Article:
The book also tells the tragic story of the last Burmese king (King Thebaw) who was exiled to Ratnagiri, Maharashtra.
Picture Below: Watching shooting of a monk? Unemployed youth in Yangon
Source: Frontline October 19, 2007
Artist: Patrick Chappatte http://www.globecartoon.com/
Wednesday, October 10, 2007
I read George Orwell’s Animal Farm, translated in Marathi by my father, when I was still in school. I cried when Boxer was taken away to the slaughterhouse. I did not understand that it was a parable for failed Russian revolution.
I still became passionate communist for good part of my college life. Lenin, Che Guevara, Castro, Mao, Ho Chi Minh became heroes. I particularly liked Anil Barve’s Marathi play “Thank you, Mr. Glad” based on the life of a surgeon-turned-Naxalite.
Then I experienced first hand violent labour union movement of Datta Samant at Mukand Iron and Steel, Kalwa from 1983-84 and Animal-Farm-style-pigs-like-union at Nocil (1984-87). (Nocil, a blue chip, was a much bigger company than Reliance Industries then). Later I also read about membership of Lenin and Mao of “Thirty Million Club”.
(Brad DeLong- “Call those political leaders whose followers and supporters have slaughtered more than ten million of their fellow humans "members of the Ten-Million Club.”… The twentieth century has seen perhaps five people join the Ten Million Club: Adolf Hitler, Chiang Kaishek, Vladimir Lenin, Joseph Stalin, and Mao Zedong. Hitler, Stalin, and Mao have credentials that may well make them the charter members of the Thirty Million Club as well–perhaps the Fifty Million Club.)
I was disillusioned with communism for life at the age of 27.
Graham Greene’s books gave a new pair of glasses for looking at communism. He says Catholics and communists are never indifferent to you and that is their chief quality.
It was not long before disillusionment came with capitalism too.
Greene has said: “The terrifying weight of this (USA’s) consumer society oppresses me”
Guardian (Chris Petit) reviewed Benjamin R Barber’s book “Consumed: How Markets Corrupt Children, Infantilise Adults and Swallow Citizens Whole” on June 23, 2007.
“…There are 24 million compulsive shoppers in the US. According to a study commissioned by Yahoo!, members of the My Media generation can, by multi-tasking, fit up to 44 hours of activity into one day. With desire propelled in excess of the speed of light anything is possible, hence the growing number of internet addiction disorder clinics in the US. Shopping also functions like pornography, another form of accelerated desire with an emphasis on repetition. For the first time in history, a society has felt its economic survival demands a kind of "controlled regression, a culture that promotes puerility rather than maturation"….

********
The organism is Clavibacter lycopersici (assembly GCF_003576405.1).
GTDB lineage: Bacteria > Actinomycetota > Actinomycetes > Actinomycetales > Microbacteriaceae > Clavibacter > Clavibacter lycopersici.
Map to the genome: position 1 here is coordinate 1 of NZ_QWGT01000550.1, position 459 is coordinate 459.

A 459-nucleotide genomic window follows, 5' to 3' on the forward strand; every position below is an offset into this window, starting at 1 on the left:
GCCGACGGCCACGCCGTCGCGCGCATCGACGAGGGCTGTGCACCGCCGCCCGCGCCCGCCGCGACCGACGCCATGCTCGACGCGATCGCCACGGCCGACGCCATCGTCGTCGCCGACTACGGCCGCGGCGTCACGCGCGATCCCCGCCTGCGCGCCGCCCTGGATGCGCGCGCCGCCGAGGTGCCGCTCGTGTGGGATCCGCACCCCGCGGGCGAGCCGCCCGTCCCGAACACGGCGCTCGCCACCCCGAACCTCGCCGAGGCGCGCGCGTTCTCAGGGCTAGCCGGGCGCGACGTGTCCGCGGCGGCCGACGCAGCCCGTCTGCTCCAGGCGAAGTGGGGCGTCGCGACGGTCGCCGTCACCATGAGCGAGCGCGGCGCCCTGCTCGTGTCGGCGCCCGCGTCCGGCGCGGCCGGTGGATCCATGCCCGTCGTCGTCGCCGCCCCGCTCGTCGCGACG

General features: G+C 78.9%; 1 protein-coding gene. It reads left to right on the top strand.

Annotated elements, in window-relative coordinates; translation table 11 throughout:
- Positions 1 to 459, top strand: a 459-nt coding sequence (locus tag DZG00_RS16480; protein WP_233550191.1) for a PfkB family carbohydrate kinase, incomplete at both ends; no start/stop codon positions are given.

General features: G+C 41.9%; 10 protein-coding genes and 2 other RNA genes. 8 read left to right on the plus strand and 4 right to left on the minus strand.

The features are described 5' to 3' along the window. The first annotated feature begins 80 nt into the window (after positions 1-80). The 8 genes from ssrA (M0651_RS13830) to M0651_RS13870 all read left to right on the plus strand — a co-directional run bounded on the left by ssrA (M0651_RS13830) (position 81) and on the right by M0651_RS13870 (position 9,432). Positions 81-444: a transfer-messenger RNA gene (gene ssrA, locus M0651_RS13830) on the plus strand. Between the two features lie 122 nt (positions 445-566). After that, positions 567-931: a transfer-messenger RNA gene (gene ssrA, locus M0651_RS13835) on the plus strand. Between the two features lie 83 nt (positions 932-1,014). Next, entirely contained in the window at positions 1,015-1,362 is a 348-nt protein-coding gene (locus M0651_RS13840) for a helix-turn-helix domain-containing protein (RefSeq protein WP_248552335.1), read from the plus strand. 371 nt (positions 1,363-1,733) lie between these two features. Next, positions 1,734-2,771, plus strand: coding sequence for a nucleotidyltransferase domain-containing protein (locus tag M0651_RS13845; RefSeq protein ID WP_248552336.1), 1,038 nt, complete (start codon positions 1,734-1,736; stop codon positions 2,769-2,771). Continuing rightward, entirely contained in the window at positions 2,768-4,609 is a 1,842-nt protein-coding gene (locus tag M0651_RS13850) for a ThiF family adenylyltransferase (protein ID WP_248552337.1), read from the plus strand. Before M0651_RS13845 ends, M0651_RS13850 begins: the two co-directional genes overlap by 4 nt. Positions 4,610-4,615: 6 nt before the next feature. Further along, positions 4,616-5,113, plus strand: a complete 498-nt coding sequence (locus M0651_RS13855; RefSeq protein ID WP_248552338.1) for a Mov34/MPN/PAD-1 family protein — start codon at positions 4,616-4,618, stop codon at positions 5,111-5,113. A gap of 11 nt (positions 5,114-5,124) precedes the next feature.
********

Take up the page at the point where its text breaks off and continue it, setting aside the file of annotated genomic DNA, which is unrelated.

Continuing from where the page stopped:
…Benjamin Barber fears that this process of infantilisation, combined with the associated practices of branding and privatisation, threatens democracy. Privatisation has merely privatised corruption and inequality without providing more adequate supplies or even turning much of a profit.”
Petit agrees but warns: “If capitalism continues uninterrupted, then the cure of self-restraint will become another commercial facet of consumerism, like weight-watching or dieting or healthy eating - just another giant business in its own right. “
Capitalism will simply swallow its proposed cure. We have to interrupt capitalism. How?
The New Yorker
Tuesday, October 09, 2007
My reaction. Oh no, another reason for brothers to fight.
Hindus keep making noises about Bhagavad-Gita and Ramayana but the book they follow most is Mahabharat. (Or is that the book follows them?)
If one wants to understand India, she must understand Mahabharat.
Excellent commentaries on Mahabharat are available in Marathi – Vyasaparva by Durga Bhagwat दुर्गा भागवत and Yuganta (also available in English) by Iravati Karve.
Columnist and writer Gurcharan Das of late has often resorted to the epic to press home his point. He recommends editions of University Of Chicago Press and Clay Sanskrit Library from Oxford University .
Mahabharat at its heart is a story of feuding brothers and cousins. In Marathi, there is a word for this conflict-‘Bhaubandki’. I feel Indian Y chromosome is not programmed to coexist with its kind!
For example, just see what is happening in business empires of Ambani’s; Bajaj’s, soap operas, movies, dominant political families etc. Indian history (of both Hindus and Muslims) is replete with many examples.(I was shocked to read in John Keay’s “India” that the great Harsha-Vardhana had had a hand in his brother Rajya-Vardhana’s ‘imminent removal’.)
I don’t see this ‘feuding brothers’ a dominant theme in Western Civilization.
On October 4, 2007, world celebrated launch of Sputnik 50 years ago. A hurting Indian brother may not mind sending his sibling along!
Artist: Charles Addams The New Yorker Jan 6, 1951
A O Scott, dependable film critic of NYT reports on September 9, 2007: “YOUTH Without Youth,” Francis Ford Coppola’s first film in 10 years, is about Dominic Matei, an elderly Romanian professor of linguistics who, after being struck by lightning, becomes young again. Though Matei, played by Tim Roth, retains a septuagenarian’s memories and experiences, his body, restored to 30-year-old fighting trim, is mysteriously immune to the effects of time…